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Equal in death, unequal in life. This website tells the tale of the african americans, who played a roll in the liberation of Europe

Discover the stories and experiences of both African Americans soldiers and Dutch citizens at the end of the war.

01. Stories: Child of an African American soldier

Robert Joosten

It was clear from the start I was not the milkman's son.

It was not sure who the father was of the baby Annie Joosten brought into the world in October 1945. She suspected it was not her husband, Jack Joosten, a constructional fitter, and the moment she saw her son she knew it wasn’t Jack. Seventy years later, her son Robert said, while laughing: ´it was clear from the start I was not the milkman's son´. And yet, Jack acknowledged the child as his son anyway. The couple got married in 1940. According to Robert, Jack was madly in love with Annie.

After the German occupation in the village of Nieuwenhagerheide, in the mining region of the Netherlands, Americans had been coming and going during the last months of 1944. Annie celebrated the liberation, just like everybody else in the village. The white GIs organized parties in a large site hut just outside the village. An eyewitness recounted how, as a young boy, he often saw 'rubbers' being thrown out the hut windows. The kids played with them, thinking they were little balloons.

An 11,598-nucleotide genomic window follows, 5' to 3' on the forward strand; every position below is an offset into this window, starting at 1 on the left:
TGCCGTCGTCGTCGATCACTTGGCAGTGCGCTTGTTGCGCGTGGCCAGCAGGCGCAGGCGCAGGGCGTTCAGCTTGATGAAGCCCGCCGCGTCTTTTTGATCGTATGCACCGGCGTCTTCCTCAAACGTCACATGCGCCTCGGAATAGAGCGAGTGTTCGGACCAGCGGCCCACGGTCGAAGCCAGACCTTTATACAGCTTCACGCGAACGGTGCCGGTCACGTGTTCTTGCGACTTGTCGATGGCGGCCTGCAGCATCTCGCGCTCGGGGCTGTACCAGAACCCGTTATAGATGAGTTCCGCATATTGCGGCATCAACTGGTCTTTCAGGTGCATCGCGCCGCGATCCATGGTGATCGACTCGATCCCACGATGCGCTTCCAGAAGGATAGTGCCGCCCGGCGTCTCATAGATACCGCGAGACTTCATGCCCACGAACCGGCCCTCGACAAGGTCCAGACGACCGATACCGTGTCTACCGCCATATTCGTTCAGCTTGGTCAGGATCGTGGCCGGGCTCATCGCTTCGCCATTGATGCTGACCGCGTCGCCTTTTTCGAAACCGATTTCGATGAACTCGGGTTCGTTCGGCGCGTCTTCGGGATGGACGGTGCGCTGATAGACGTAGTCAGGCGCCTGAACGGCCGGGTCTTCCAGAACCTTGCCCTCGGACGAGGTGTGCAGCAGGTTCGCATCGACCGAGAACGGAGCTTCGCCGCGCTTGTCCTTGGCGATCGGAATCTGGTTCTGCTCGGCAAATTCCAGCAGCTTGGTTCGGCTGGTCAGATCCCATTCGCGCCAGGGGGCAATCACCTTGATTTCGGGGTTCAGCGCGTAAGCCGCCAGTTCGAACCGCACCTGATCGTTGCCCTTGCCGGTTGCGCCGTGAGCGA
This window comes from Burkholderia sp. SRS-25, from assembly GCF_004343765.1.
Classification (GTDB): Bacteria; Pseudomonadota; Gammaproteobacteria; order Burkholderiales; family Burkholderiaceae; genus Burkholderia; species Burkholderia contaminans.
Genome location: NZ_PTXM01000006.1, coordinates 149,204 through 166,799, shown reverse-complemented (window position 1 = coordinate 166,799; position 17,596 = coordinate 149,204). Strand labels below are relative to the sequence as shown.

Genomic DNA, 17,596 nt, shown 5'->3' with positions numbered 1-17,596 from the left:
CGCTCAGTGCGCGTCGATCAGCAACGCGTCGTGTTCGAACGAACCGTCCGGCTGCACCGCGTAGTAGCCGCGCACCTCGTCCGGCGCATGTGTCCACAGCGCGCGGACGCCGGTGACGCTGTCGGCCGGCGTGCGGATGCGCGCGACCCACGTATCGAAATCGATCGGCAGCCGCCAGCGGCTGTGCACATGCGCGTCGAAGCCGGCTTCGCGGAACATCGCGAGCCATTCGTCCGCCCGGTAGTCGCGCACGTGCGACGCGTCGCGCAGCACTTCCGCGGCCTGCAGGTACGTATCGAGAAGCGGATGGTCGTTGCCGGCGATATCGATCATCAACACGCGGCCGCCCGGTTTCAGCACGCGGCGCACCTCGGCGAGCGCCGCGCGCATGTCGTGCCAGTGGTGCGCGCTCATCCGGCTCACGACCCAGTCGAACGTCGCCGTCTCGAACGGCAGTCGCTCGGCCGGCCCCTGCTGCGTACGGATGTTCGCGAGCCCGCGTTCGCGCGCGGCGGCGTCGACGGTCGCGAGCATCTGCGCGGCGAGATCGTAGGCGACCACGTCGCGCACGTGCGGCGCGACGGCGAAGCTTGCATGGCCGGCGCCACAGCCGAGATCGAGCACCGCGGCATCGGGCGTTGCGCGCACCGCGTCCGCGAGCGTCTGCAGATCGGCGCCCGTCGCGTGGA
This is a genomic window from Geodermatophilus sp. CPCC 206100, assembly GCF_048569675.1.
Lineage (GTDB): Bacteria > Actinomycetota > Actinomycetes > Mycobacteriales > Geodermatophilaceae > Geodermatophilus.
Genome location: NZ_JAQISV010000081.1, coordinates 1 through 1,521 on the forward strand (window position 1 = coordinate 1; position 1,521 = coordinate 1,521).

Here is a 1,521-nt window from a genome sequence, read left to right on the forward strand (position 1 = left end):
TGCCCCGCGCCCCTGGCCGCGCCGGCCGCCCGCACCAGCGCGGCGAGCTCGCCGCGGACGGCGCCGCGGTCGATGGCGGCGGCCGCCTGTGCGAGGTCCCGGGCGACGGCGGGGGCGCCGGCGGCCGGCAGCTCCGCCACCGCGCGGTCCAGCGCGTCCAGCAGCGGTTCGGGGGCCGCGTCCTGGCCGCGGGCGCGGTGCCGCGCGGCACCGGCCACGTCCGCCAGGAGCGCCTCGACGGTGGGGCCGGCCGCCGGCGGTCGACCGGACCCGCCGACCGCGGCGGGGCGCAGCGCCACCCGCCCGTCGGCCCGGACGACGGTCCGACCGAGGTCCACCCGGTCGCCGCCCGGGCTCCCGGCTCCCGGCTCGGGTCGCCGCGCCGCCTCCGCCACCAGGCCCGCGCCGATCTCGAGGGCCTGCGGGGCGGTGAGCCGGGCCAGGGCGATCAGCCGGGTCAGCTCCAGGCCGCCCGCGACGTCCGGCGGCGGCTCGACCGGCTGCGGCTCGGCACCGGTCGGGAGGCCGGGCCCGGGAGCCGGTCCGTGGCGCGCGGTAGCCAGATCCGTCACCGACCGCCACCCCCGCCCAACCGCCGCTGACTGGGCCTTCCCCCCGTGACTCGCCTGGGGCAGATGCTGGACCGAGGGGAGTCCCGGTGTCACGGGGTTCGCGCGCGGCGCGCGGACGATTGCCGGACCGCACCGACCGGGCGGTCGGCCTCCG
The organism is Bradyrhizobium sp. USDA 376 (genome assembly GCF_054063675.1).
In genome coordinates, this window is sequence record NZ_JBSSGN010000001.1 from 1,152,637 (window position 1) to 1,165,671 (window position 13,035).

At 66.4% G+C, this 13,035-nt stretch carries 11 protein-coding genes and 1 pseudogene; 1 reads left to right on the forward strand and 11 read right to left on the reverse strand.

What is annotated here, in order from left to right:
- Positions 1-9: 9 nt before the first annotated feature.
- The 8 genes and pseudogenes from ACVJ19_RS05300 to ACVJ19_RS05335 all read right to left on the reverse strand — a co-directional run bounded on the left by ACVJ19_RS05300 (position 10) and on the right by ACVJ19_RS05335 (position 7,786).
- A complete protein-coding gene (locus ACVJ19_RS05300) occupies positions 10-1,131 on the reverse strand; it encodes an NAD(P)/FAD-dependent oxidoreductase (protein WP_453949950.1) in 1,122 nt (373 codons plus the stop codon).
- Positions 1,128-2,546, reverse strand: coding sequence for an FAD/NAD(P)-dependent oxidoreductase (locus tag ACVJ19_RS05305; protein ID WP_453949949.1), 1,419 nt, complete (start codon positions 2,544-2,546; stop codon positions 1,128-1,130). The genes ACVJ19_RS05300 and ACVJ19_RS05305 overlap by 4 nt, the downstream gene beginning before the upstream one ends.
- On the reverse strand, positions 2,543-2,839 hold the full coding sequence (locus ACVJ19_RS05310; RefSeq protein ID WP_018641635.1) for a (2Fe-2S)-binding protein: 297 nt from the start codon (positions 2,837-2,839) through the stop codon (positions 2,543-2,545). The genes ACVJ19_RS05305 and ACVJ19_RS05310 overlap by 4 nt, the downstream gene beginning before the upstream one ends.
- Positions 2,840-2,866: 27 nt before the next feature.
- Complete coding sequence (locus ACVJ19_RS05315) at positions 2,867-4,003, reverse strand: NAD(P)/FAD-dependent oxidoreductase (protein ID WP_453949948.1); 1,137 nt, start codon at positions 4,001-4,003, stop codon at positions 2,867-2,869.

In the village, Annie was a bit of an outsider. Her father worked at the electronics company Philips in Eindhoven for a while and the family had 5 children. Her son said that she was rather wild in the days of the liberation. Contraceptives were virtually unknown in the Catholic South, and the Roman Catholic Church even prohibited their use. The African American GI Annie must have been seeing for a while obviously did not use a 'rubber' or 'French letter' when making love to her, otherwise Robert would never have been born. And Annie would not have contracted an STD, a virus she transmitted to the baby, causing Robert's right eye to be slightly damaged since his birth

No matter how much Jack loved Annie, Robert thought they had a terrible marriage. ´Talking about problems was apparently not an option in those days, so he often beat her, but he never laid a finger on me.´ After ten years, the couple had another child, a daughter. Much later, Annie told her son she had been very unhappy in her marriage and for years tried to get a divorce. Jack blocked those efforts until she was 65. Annie died in 1992.

During an interview with Petra for Mieke Kirkels’ book, the name Robbie Joosten was mentioned for the first time. Petra and Robbie were in the same kindergarten and she was Black too. Once, when they came out of school together, she remembered Robbie's mother saying the two of them should get married one day. Petra had no idea where Robbie was. She thought of his mother as a somewhat eccentric woman.